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Gordhan reassures that Eskom illegal strike is to end, system expected to normalise soon

Public Enterprises Minister Pravin Gordhan called a surprise media briefing late yesterday to reassure South Africans that the power will remain on, as the country headed to Stage 6 blackouts. Picture, Chris Collingridge.

Public Enterprises Minister Pravin Gordhan called a surprise media briefing late yesterday to reassure South Africans that the power will remain on, as the country headed to Stage 6 blackouts. Picture, Chris Collingridge.

Published Jun 29, 2022

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Public Enterprises Minister Pravin Gordhan called a surprise media briefing late yesterday to reassure South Africans that the power will remain on, as the country headed into Stage 6 load shedding.

A total blackout is where the transmission grid collapses completely, and he said the country was not in any danger of that.

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Gordhan said he expected Eskom’s illegal wage strike to end today, and this was the main cause of power deficit in amid winter.

Gordhan largely blamed the worsening energy crisis on the strike, which had started on June, 22 by some Eskom workers. He spent a long time detailing incidents of intimidation to staff, which had led to 90 percent of the staff not being able to attend to their duties at the power stations, and staying at home.

“Today this industrial action has worsened the situation in terms of the production of electricity of Eskom in amid winter,” he said.

Gordhan condemned the strike intimidation and said it was “completely unacceptable”.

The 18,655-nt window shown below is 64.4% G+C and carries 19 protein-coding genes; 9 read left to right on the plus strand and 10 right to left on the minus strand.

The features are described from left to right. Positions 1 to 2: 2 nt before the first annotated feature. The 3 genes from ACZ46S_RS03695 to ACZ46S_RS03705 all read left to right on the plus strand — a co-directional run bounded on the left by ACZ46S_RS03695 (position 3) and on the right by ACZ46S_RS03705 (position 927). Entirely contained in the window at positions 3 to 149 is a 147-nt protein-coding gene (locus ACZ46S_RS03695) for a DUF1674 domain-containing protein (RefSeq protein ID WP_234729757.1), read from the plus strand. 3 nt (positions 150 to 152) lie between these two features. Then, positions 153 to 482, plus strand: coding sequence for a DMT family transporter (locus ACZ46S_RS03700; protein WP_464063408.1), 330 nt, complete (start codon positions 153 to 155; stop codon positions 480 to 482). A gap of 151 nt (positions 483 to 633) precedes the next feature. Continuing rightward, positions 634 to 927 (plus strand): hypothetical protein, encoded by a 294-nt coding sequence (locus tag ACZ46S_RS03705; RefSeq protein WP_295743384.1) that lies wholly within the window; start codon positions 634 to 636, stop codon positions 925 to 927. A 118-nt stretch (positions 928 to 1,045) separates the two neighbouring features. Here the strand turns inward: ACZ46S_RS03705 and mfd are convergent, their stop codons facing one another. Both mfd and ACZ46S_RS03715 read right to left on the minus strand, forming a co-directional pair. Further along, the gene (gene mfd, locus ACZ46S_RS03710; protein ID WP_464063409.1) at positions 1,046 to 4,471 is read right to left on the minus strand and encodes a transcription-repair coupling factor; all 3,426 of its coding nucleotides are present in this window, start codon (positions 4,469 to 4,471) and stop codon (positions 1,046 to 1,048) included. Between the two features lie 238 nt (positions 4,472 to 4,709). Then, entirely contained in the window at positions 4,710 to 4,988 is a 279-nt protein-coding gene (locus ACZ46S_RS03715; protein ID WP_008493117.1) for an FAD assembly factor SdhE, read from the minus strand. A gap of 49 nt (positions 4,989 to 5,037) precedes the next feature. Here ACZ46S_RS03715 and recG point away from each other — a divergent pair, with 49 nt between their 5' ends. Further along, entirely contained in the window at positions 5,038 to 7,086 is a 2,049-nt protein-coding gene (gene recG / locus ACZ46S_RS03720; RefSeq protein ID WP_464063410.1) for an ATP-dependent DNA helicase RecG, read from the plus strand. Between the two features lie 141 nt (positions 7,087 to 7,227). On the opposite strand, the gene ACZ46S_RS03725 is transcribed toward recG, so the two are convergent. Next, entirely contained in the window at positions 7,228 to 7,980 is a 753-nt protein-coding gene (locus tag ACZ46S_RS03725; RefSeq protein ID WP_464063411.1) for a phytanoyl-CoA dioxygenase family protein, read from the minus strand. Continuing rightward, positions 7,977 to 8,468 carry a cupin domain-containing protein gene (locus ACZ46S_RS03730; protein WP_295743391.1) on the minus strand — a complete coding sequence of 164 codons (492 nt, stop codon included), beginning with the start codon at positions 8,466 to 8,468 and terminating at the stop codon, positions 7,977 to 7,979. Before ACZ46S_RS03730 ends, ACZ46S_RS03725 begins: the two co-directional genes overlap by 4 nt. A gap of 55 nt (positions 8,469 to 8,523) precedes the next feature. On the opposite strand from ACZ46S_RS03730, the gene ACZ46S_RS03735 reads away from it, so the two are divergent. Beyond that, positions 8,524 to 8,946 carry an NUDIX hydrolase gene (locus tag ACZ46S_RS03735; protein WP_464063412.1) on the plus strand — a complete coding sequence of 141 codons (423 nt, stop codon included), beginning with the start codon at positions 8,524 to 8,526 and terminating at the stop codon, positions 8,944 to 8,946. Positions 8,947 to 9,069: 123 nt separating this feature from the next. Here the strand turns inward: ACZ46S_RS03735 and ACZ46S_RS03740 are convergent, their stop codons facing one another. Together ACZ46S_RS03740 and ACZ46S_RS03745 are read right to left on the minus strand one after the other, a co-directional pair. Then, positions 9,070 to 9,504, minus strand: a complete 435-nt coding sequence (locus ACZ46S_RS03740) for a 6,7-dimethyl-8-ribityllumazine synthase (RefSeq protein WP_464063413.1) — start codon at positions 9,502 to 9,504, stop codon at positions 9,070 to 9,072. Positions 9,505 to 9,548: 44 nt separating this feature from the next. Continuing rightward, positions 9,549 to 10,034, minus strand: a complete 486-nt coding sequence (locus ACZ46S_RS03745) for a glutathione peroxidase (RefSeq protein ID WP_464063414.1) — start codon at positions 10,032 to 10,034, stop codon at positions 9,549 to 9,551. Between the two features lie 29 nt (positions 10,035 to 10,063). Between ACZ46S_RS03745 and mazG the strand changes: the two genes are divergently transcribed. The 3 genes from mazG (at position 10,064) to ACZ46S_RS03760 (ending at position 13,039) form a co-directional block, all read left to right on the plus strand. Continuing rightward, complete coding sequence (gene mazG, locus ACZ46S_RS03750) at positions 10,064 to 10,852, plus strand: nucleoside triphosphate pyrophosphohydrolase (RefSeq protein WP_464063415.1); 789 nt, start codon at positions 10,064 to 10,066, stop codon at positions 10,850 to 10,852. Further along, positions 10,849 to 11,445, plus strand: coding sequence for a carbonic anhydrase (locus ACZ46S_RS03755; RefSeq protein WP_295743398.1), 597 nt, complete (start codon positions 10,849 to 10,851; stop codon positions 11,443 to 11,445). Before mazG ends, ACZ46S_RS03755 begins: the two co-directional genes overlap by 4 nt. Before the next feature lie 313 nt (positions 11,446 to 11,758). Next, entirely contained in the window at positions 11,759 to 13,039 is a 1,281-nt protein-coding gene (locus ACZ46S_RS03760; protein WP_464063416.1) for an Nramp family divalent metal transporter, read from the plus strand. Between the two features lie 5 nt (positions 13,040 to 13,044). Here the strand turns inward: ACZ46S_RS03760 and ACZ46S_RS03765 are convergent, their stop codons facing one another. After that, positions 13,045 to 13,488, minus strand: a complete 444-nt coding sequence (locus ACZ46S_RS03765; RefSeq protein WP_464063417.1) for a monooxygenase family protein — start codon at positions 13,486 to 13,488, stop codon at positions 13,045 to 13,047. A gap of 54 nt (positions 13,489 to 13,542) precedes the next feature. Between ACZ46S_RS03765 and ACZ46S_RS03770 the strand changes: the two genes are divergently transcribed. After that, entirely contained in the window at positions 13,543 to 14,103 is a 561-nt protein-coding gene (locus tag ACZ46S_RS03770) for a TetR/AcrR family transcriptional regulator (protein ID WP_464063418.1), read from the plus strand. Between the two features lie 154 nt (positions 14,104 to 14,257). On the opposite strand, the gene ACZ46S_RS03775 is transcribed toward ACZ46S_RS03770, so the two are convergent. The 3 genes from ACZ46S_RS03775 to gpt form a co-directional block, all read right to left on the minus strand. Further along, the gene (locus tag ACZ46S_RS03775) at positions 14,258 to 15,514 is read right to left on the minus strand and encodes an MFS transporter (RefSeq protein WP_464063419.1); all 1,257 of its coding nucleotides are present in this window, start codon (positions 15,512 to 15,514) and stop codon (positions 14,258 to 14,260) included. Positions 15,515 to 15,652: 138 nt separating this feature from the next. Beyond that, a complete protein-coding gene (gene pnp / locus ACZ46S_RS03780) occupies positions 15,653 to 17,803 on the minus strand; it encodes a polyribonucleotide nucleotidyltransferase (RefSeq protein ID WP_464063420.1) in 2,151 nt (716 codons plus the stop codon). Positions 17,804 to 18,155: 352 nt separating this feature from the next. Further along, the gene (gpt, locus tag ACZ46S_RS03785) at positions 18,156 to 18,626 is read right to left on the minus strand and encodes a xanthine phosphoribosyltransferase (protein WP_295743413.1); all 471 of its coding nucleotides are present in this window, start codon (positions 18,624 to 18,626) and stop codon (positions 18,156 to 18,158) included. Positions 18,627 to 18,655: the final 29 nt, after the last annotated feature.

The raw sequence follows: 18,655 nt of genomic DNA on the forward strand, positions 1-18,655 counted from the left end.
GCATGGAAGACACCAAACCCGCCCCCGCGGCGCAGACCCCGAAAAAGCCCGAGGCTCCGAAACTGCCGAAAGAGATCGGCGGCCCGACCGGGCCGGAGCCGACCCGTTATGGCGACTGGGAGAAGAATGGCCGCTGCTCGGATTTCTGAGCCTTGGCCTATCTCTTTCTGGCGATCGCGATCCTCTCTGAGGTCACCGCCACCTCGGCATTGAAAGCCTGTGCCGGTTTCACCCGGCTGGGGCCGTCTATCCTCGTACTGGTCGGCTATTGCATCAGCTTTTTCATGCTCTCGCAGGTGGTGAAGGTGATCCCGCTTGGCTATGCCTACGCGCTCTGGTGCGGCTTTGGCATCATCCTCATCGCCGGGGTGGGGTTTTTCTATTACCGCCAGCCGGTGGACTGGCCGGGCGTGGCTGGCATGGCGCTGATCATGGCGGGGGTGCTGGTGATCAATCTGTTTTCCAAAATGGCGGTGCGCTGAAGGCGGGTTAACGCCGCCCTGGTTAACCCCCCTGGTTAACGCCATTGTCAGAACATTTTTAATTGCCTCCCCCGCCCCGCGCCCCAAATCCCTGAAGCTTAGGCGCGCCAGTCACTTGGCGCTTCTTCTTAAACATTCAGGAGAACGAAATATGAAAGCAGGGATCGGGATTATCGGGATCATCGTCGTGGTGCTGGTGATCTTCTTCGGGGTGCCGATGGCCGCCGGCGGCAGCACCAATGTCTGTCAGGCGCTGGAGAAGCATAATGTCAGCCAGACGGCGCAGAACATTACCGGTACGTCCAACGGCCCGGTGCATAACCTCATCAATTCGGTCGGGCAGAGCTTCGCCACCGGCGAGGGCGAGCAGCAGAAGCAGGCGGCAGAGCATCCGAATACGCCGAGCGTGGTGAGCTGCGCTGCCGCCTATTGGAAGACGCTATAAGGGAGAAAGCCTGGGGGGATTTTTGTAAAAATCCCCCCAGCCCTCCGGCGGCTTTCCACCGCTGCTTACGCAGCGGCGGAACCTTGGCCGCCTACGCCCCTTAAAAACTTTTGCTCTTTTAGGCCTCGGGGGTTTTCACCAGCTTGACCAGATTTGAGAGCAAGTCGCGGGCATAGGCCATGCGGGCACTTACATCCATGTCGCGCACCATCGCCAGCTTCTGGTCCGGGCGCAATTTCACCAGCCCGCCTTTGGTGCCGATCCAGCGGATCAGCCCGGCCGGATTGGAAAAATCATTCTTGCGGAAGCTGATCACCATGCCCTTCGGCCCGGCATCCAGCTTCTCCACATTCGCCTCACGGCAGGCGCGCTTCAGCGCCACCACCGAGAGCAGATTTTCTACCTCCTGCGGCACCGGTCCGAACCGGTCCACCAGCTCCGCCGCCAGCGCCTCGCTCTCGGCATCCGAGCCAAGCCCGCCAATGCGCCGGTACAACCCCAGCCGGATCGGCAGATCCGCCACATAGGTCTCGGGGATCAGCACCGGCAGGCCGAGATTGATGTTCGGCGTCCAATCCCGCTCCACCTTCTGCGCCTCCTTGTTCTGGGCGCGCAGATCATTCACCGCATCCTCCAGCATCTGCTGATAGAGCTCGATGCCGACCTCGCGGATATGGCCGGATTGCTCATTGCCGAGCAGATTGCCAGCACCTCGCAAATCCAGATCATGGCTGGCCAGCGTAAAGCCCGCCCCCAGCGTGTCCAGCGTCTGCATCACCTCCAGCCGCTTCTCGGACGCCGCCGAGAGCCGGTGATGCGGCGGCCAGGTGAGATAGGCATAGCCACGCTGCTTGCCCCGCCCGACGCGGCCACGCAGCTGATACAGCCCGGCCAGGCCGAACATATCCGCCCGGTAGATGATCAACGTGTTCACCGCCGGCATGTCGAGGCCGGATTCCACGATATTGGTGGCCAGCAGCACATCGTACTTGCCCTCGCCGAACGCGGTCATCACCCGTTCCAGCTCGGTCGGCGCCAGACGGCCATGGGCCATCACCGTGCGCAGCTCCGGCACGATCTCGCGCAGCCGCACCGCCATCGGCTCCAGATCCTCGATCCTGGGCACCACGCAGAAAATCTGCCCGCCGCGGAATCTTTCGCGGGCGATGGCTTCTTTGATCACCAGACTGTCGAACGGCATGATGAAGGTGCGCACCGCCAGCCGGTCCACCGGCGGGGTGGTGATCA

The minister said, “The strike intimidation is causing a huge amount of damage to South Africa’s reputation, but also the ability to ensure that we continue to grow as an economy and continue to provide households with electricity that they require and, importantly, industry.”

The blackouts are a disaster for the economy, which has been hard hit by the financial wrecking ball of Covid-19 and is struggling to recover, but as it also has to face the geopolitical fallout from the war in Ukraine, which has led to high inflation globally, and rising interest rates.

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Gordhan said the country recognised the importance of energy security.

However, the minister said he was given the assurance by Eskom yesterday that everything would be done to bring the country to normality as far as supply of electricity was concerned, sooner rather than later.

He said that as a result of extensive negotiations between some of the unions and Eskom management, an agreement of a settlement would be released soon.

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The National Union of Metalworkers of South Africa (Numsa), which was initially demanding a 15 percent increase – across the board – for its members, later revised down its demands to 12 percent at the third round of negotiations in early June.

Eskom would be putting out a statement on the wage strike imminently, Eskom spokesperson Sikonathi Mantshantsha said in the briefing.

Gordhan said: “We are holding that all the staff return to work tomorrow. The clean-up process and the start of all the normal operational processes will commence during the course of the day.”

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Second, where the maintenance of units was interrupted by intimidatory tactics, staff should be able to enter the power stations today, which should have those maintenance activities continuing today as well, he said.

Third, as a consequence of these moves more power units would be able to come back online.

He explained that each level of load shedding represented 1 000MW taken out of the system.

So Level 6 meant that 6 000MW could not be supplied by Eskom, as demand outstripped supply.

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